U.S. manufacturing output fell for a second straight month in February, offering further evidence of a sharp slowdown in economic growth early in the first quarter.
The Federal Reserve said on Friday manufacturing production dropped 0.4 percent last month, held down by declines in the output of motor vehicles, machinery and furniture. Data for January was revised up to show output at factories falling 0.5 percent instead of slumping 0.9 percent as previously reported.
Economists polled by Reuters had forecast manufacturing output rising 0.3 percent in February. Production at factories increased 1.0 percent in February from a year ago.
Motor vehicles and parts output slipped 0.1 percent last month after tumbling 7.6 percent in January. Excluding motor vehicles and parts, manufacturing output fell 0.4 percent last month.
February's drop in manufacturing production added to soft reports ranging from retail sales to housing in suggesting the economy lost significant momentum early in the first quarter. Goldman Sachs is forecasting gross domestic product will rise at a 0.6 percent annualized rate in the first quarter. The economy grew at a 2.6 percent pace in the fourth quarter.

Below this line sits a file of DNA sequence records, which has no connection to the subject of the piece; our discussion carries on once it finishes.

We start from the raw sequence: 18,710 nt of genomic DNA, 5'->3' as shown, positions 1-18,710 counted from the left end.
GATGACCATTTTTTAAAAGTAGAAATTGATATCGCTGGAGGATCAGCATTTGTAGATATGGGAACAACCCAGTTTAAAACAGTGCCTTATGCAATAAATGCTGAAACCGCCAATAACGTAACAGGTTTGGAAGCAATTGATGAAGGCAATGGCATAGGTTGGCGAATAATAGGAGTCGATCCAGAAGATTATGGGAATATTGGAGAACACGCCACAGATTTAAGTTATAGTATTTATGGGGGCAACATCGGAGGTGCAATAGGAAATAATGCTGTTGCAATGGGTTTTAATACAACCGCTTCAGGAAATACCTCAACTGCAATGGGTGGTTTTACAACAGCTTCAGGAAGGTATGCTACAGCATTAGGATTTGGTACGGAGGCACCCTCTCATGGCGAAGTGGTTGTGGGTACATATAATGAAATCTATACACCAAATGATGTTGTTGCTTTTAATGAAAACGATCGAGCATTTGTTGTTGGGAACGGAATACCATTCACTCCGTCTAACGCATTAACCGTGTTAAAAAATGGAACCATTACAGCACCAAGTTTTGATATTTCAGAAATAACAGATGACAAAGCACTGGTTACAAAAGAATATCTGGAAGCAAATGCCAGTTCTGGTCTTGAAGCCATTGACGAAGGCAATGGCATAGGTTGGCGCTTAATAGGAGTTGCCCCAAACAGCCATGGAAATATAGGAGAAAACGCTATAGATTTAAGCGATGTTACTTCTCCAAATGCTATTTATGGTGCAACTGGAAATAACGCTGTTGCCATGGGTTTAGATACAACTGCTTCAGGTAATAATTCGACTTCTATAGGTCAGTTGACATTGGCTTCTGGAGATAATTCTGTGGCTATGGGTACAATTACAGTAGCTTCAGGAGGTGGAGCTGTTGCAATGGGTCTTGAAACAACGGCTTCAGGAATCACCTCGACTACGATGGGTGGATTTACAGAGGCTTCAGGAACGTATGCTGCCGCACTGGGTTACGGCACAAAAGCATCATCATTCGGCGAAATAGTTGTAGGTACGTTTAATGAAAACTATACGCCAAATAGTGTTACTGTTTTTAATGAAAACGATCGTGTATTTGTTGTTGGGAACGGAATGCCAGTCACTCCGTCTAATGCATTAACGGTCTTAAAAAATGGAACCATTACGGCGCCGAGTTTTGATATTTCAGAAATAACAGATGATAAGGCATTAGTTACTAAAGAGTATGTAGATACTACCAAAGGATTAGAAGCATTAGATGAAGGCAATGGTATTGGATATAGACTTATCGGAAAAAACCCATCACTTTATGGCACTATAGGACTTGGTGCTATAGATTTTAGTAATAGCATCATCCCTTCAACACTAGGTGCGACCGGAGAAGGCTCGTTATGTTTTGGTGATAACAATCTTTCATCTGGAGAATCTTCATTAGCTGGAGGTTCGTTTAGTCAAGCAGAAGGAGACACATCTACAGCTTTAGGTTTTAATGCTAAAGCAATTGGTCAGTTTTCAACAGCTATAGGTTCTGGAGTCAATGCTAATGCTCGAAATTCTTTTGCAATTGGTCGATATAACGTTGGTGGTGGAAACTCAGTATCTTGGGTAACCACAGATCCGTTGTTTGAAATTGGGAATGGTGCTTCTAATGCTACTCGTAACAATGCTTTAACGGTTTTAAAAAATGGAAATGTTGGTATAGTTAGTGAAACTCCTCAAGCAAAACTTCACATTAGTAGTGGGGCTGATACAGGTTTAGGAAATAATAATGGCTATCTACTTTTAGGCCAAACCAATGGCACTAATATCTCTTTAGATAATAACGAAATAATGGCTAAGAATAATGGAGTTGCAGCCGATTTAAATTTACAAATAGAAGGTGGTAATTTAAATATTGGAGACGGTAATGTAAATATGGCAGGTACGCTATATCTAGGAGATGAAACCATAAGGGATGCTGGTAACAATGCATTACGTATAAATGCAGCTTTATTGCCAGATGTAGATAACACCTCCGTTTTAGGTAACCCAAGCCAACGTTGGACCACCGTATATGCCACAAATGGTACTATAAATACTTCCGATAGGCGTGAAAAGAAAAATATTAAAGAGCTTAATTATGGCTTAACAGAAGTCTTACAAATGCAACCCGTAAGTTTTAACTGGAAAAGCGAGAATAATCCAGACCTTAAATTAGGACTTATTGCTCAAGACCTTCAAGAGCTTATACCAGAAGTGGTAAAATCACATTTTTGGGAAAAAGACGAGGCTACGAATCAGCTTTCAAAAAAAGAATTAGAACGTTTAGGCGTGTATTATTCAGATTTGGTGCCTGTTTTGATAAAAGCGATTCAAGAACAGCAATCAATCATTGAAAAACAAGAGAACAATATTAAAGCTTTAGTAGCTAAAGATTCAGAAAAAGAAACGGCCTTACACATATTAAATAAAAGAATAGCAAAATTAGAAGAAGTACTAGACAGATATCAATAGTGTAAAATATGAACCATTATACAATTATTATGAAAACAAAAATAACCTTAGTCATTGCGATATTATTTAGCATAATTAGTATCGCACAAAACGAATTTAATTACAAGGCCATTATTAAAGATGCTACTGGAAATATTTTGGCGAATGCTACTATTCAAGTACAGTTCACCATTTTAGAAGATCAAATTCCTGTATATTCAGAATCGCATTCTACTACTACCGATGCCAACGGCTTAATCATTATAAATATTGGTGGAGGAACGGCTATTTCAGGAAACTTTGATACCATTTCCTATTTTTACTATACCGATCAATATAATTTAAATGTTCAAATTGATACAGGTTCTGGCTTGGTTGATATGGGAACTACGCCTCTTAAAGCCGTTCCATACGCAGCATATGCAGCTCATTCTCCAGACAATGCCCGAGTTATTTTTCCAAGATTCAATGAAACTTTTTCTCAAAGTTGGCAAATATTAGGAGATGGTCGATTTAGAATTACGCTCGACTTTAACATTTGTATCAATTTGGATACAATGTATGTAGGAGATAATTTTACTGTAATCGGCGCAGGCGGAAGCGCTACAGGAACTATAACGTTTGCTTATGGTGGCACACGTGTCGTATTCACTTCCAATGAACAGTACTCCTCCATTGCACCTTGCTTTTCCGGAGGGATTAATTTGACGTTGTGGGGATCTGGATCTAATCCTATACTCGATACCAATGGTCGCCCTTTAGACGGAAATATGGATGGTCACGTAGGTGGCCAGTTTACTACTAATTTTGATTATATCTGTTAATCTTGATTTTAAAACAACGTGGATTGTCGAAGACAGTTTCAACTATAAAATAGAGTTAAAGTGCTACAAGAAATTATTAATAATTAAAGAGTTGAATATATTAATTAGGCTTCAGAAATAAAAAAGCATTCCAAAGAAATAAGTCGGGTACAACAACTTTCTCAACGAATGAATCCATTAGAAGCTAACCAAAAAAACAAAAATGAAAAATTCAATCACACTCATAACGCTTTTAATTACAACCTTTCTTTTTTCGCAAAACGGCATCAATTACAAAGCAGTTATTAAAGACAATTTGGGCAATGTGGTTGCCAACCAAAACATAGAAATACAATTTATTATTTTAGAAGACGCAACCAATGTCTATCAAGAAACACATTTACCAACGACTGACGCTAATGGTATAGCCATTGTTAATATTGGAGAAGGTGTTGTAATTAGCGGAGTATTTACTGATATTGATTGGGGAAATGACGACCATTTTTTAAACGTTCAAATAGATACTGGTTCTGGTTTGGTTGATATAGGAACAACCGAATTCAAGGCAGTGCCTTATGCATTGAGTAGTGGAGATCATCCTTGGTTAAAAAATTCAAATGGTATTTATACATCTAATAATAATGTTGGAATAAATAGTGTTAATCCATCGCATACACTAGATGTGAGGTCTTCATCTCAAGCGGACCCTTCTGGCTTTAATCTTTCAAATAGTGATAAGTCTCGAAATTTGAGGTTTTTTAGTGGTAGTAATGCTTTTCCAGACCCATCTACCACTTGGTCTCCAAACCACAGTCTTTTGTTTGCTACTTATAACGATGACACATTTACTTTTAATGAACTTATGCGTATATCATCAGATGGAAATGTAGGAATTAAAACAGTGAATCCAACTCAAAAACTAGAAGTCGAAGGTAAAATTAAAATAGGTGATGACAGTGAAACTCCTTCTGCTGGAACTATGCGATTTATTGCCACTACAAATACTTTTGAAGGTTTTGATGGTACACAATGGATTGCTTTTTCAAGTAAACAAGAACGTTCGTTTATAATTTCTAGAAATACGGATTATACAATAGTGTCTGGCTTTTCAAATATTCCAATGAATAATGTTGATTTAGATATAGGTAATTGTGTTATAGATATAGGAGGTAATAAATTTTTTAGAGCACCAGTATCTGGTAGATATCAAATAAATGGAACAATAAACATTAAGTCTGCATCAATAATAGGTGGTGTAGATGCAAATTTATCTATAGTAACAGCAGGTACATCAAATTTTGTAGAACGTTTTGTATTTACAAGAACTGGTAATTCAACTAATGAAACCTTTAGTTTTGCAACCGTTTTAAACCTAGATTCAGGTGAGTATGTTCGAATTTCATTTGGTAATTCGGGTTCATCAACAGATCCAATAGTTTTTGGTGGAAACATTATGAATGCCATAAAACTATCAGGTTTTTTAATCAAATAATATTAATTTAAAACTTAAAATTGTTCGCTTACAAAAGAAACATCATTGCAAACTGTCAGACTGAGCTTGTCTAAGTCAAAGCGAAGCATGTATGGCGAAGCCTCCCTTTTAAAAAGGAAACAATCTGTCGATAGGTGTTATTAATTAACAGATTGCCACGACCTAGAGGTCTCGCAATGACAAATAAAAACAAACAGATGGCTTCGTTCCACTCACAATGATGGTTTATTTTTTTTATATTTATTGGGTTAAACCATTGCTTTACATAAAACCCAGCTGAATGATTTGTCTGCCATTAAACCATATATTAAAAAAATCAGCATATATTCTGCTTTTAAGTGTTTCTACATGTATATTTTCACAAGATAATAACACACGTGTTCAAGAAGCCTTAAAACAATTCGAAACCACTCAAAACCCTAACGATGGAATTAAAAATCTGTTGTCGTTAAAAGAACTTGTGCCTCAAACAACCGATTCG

Manufacturing activity, which accounts for about 12 percent of the economy, is losing steam as the boost to capital spending from last year's $1.5 trillion tax cut package fades. Activity is also being crimped by a trade war between the United States and China as well as by last year's surge in the dollar and softening global economic growth, which are hurting exports.
The drop in manufacturing output was offset by gains in utilities and mining, leading to a 0.1 percent rise in industrial production in February. Industrial output fell 0.4 percent in January.
Utilities output rebounded 3.7 percent last month as cold temperatures boosted demand for heating. Utilities output dropped 0.9 percent in the prior month. Mining output rose 0.3 percent last month, matching January's increase.
Oil and gas well drilling increased 2.8 percent in February after two straight monthly declines.
Capacity utilization for the manufacturing sector, a measure of how fully firms are using their resources, fell to 75.4 percent last month from 75.8 percent in January.
Overall capacity use for the industrial sector dipped to 78.2 percent from 78.3 percent in January. It is 1.6 percentage points below its 1972-2017 average.
Officials at the Fed tend to look at capacity use measures for signals of how much "slack" remains in the economy — how far growth has room to run before it becomes inflationary.